And for 72,000 you can have a +5 Keen, which means you don't need Improved Critical or Clustered Shots and then your average lvl. 10 Fighter build gets truly broken. :) Especially if you can get that free feat for a single atonement in one of the S5 scenarios. (don't remember which one at this point)
I must politely disagree. Paying the cost of a +1 weapon bonus to a bow is a tremendous boon.
Its a free feat. Now if we can add Bracers of Falcon Aim to the UE for a higher cost, I'm cool with leaving it as is but I'd like to have this free feat in another way if it is available.
I know ranged Bards, who can 'as a swift action' increase their weapon + bonuses, giving them the free 'keen' feat on their bow, puts them up 2 levels in feats.
While part of this thread was meant to be comical. There is also the serious factor of, how many sets of armor are Pathfinders really expected to carry to bring home the bacon. When your PC is given 3,500gp of gold by an Angel and then you find a Full Plate +1, well, obviously you are expected to carry it all home with you. The obvious question resulting in. How do most Pathfinders haul all this treasure and are we as GMs expected to find this out?
Or do we just tell the PCs, you are carrying all the loot in your handy Bag of Holding, with the sign of The Open Road stitched on the side? Or do I just GM wave it and say that a clean up crew shows up after the PCs and takes care of the U-Haul details after all the baddies are cleared out?
Poor developers, they probably got to work on Monday morning, grabbed a cup of coffee, barely got their eyes opened and started reading this. And 2 hours later, they're like "I should have taken a sick day, today."
P.S. I wonder if they now have to have a staff meeting, to decide what level of magic is prevalent on Golarion, or if they just go "Let them fight it out and let's not get involved in this 'dork fight.'" LOL
So, the question remains. How prevalent is magic use in Golarion. Is it 1 in 20 people or 1 in 200 people or 1 in 2,000? Because in a medieval family of 6 children. You can extrapolate that if each of those people has 6 children, then the average person will have at least 3 or more likely 4 family members that are spell casters, either a cousin, an uncle, an aunt, a parent or a grandparent.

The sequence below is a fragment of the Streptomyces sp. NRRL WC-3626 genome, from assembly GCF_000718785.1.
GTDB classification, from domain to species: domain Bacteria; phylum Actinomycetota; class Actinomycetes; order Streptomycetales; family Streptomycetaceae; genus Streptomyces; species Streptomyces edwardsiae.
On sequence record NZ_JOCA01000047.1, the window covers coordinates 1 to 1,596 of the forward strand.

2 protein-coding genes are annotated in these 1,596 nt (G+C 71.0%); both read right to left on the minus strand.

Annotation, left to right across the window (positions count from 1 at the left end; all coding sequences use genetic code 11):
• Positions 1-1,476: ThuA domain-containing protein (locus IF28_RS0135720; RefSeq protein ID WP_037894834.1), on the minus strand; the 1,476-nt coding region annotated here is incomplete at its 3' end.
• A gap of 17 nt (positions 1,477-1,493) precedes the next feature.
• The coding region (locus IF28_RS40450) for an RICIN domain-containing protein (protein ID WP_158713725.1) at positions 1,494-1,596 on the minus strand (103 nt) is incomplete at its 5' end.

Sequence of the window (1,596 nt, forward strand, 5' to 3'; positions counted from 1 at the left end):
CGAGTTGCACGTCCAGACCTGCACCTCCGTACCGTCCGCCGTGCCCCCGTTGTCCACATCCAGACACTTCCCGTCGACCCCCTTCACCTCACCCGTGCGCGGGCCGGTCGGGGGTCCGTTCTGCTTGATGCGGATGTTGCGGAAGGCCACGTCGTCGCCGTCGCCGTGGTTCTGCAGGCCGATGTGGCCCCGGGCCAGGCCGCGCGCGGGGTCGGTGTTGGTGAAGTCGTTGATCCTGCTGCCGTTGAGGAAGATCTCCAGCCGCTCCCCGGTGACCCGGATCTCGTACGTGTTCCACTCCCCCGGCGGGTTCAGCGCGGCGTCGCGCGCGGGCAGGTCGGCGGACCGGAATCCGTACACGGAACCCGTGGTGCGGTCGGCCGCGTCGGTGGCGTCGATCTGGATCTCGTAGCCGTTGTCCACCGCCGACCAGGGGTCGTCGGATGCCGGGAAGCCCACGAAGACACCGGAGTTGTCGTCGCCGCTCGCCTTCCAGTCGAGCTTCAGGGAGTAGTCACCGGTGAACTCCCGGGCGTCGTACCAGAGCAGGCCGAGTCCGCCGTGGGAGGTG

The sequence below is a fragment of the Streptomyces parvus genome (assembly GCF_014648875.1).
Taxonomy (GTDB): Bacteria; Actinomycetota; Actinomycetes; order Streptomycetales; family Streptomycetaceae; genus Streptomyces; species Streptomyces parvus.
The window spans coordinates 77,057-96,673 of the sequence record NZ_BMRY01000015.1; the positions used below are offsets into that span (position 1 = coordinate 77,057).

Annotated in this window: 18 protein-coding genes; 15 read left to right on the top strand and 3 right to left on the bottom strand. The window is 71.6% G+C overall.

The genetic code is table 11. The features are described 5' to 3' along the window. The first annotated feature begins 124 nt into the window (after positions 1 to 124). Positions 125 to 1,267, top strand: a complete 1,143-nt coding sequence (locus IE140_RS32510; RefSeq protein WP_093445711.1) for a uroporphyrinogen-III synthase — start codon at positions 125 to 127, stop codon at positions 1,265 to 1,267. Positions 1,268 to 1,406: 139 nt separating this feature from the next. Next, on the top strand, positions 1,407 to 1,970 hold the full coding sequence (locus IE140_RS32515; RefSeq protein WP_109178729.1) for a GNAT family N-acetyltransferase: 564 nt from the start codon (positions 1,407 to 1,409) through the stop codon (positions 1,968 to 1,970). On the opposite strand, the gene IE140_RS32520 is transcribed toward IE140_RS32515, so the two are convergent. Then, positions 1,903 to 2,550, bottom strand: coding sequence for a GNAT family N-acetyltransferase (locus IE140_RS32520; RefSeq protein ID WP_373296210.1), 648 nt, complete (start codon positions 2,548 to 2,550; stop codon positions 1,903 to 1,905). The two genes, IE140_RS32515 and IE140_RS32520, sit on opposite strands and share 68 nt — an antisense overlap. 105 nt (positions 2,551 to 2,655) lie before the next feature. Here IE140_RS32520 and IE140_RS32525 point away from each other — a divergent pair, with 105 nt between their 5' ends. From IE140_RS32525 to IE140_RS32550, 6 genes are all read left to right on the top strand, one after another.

So, if I grow up in Golarion and have 80 family members, cousins, uncles, aunts, parents, grand-parents, siblings. Then in the 1 in 20 GMG standard, 4 of them are likely to be spell slingers of one sort or another.
And this would have an effect on how I react in a social setting to someone else casting a spell vs. the "I met my first spell caster when I arrived in Absalom's Grand Lodge."
So, could John or MB chime in on this. Are the GMG numbers the standard? Or are Golarion numbers different from those presented in the GMG? Could Cheliax for example raise an army of a 100,000 magic users? Could Absalom conscript 15,000 spell casters to its defense?
I'm hoping that it was just one of those things that never got looked at until this thread was started. Heck, I've never seen lvl. 3 clerics and wizards come a-dime-a-dozen in any fantasy setting. And if those numbers hold up then every person on Golarion should have grown up with spellcasters in their immediate vicinity. Making them as common as sunshine.
Based on simple logic.
Based on the fact that I need to make a spellcraft roll to recognize lvl. 1 spells. I would imagine if 1 in 20 people can cast CLW or most other lvl. 1 spells, then lvl. 1 spells would be common knowledge DC 0. My PC would recognize them instantly. And quite frankly, if its that common, it ceases to be magic(al).
And besides, why would you need a Heal Skill if 1 in 20 people can cast CLW and CMW on a daily basis. What's the point of having a doctor, if every shlub in a settlement of 20+ people can get access to CLW and CMW.
So my suspicion is that someone wrote those numbers into the GMG and no one else considered the implications of what those numbers mean.
And then we can go right into the canon of Razmiran. How exactly are these people fooled into believing that Razmir's priests are priests? CLW and CMW are cast by 1 in 20 people. And no one picked up on it. The entire population just swallowed it even though they have a local priest who can cast lvl. 2 divine spells for every settlement of 20+ people?
Yeah, I'm not sure magic is all that common if entire nations can be scammed by a wizard and his false priests. I'm not saying its not possible but I'm guessing its not likely.